August 12, 2019
A few weeks before my wedding, I caught a nasty cold.
I remember marching into my therapy appointment — head pounding and body aching — furious that I was sick. I was frustrated that being sick was getting in the way of what I thought I had to do to feel beautiful and relaxed on my wedding day. Things like: run every day, tone my arms, double-down on my skin regimen, cook homemade meals, get a haircut, drink green juice, and meditate regularly. I was overcome with guilt that I didn’t have the energy to do any of it.
“I’m just so tired,” I blubbered to my therapist in between sobs.
“Why don’t you go get a massage after our session today?” my therapist said. “There’s a place nearby that offers great affordable massages. And then you can treat yourself to a nice home-cooked meal at the restaurant next door.”
“I don’t have time to do that!” I practically yelled at her. Had she not just heard me run through my entire to-do list? “I have to go for a run today. No excuses. I’m already behind schedule.”
“I’m not sure running is the best thing to do right now. I really think you need some rest,” she said calmly.
Even though she was right, I could not stomach the thought of slowing down. There was too much to do. It was hard for me to see that all of these activities I felt compelled to do for my “self-care” were making my stress levels worse, not better.
Here are 4 signs your self-care might be doing more harm than good:
Instead of listening to my body and taking rest when I needed it, I pushed myself to engage in all sorts of self-care activities I didn’t feel up to. According to Rachel O’Neill, Ph.D. LPCC-S, and Ohio-based Talkspace therapist, “Self-care is important and helpful for most individuals. However, if an individual begins to use self-care as an escape technique (for example, to remove feelings), then it could be an indicator that self-care might be serving a band-aid type function.” She also gives the example of socially prescribed forms of self-care like having a glass of wine at night. “In reality,” she said, “[having a glass of wine at night] may constitute a problematic pattern of using alcohol to cope with difficult and stressful life events.”
Similarly, Cynthia Catchings, LCSW-S, and Virginia-based licensed Talkspace therapist, finds that clients who use self-care as an avoidance tactic often show signs of avoidance coping or “rumination. In other words, these individuals engage in self-care to mask their true feelings.
As someone with an addictive personality, I have to watch out for when things as innocent as a green smoothie slip from “this feels good” to “I need this in order to feel good.” O’Neill finds that people can sometimes become so enamored with the idea of self-care that it starts to become a compulsive process that ends up defeating its original purpose. “Individuals may become so focused on the idea of self-care that they may lose sight of how the emphasis on self-care is coming at the expense of other aspects of well-being in their life,” she shared.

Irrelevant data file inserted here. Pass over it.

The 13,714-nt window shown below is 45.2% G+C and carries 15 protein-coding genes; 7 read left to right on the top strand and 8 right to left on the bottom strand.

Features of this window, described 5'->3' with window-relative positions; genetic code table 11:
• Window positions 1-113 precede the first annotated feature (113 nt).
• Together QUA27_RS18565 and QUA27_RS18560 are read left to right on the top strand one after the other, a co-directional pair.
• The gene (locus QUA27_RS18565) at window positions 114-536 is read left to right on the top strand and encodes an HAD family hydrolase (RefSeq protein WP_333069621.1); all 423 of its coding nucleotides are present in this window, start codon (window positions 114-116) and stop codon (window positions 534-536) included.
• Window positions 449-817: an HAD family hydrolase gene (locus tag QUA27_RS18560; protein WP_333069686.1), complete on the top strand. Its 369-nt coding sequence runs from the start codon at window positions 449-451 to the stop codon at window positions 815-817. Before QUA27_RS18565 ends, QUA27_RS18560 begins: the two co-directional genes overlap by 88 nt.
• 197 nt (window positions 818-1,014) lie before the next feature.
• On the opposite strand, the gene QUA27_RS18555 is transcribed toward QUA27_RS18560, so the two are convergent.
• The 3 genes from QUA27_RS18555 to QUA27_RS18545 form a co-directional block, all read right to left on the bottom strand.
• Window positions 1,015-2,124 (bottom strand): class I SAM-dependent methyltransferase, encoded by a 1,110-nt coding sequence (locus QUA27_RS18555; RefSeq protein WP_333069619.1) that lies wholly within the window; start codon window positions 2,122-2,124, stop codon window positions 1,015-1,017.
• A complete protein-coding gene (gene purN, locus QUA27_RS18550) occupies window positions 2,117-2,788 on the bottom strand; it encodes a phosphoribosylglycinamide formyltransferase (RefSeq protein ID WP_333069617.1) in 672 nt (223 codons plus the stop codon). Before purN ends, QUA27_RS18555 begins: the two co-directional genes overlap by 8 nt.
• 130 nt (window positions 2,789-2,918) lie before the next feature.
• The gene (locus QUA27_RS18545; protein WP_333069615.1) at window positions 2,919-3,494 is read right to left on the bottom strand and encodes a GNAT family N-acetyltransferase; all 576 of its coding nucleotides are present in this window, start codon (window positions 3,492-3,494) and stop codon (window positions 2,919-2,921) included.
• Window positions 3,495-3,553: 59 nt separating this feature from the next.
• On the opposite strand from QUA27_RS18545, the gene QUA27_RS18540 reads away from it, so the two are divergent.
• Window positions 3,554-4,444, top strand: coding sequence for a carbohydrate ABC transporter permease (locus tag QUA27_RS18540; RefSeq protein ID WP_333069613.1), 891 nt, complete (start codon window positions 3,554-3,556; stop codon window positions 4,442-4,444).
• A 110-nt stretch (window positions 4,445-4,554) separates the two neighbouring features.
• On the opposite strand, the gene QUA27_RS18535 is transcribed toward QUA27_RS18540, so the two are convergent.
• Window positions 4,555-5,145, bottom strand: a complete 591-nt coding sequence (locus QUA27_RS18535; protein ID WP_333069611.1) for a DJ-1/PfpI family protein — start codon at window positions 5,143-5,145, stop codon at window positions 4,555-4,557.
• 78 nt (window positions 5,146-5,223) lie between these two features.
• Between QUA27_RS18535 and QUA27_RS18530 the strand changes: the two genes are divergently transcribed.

The “wellness industry is notorious for taking advantage of people’s insecurities and desires. The pressures around weddings are particularly problematic. Like many brides, I was shelling out hundreds to thousands of dollars trying to get myself “wedding-ready.” I bought everything from exercise classes to fancy hair moisturizers to sleep masks and five-day yoga retreats.
O’Neill helps her clients refocus their definition of self-care. “Self-care doesn’t have to cost money,” she said. “In fact, many of the things we do in the name of self-care aren’t necessarily the best forms of self-care.” Catchings offers the example of a weighted blanket, to illustrate how some companies provide false promises or skyrocket prices because they know consumers will pay a premium to feel better.
It’s easy to fall into the trap of using self-care to avoid discomfort because, by definition, self-care is meant to make you feel better. O’Neill argues there is value in learning to cope with discomfort instead of taking steps to remove or escape emotions (i.e. numbing out). “Coping with discomfort is a cornerstone of resilience,” she said, “and it is important that we demonstrate the ability to deal with daily life stress without trying to escape it.” By overriding my feelings and avoiding the discomfort of not being able to “do it all,” I had pushed myself to engage in what Catchings calls “self-care on steroids.” I was acting out of fear instead of doing things that truly nourished me.
With so much noise out there about what you should and shouldn’t do to support your wellbeing, it’s no wonder people find themselves overdoing it on the self-care front. The trick is to learn that self-care has less to do with “doing” and more to do with “being.” Not everything is a race to the finish line.